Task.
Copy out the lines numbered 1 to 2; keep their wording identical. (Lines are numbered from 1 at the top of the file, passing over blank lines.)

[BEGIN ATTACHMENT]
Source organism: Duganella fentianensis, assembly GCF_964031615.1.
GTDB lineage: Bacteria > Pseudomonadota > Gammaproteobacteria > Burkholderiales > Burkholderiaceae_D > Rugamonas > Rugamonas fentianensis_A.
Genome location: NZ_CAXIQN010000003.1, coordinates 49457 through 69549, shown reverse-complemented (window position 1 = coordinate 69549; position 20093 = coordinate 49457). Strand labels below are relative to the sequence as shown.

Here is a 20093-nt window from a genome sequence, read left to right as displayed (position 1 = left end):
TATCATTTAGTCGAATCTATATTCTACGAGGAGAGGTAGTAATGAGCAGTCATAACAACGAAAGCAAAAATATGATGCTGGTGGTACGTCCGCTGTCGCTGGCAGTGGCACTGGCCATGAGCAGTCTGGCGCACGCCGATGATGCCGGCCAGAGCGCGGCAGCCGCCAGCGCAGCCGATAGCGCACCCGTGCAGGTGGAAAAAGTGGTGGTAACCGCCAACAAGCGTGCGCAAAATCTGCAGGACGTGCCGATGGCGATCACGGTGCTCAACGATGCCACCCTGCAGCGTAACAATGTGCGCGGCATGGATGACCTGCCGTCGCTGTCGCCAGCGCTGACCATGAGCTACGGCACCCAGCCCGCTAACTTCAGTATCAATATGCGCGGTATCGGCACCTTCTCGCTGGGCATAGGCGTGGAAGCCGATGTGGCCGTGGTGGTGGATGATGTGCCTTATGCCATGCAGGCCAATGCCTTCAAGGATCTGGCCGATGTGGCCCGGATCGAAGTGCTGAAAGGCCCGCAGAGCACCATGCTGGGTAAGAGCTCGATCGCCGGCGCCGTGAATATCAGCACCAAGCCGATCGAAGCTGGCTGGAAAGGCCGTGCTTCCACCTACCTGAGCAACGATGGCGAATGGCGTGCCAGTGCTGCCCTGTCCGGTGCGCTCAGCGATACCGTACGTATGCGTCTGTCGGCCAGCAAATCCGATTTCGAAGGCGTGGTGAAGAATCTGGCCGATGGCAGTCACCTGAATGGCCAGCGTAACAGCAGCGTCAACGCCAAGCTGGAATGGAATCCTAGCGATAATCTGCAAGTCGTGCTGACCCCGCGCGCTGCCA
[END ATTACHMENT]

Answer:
Source organism: Duganella fentianensis, assembly GCF_964031615.1.
GTDB lineage: Bacteria > Pseudomonadota > Gammaproteobacteria > Burkholderiales > Burkholderiaceae_D > Rugamonas > Rugamonas fentianensis_A.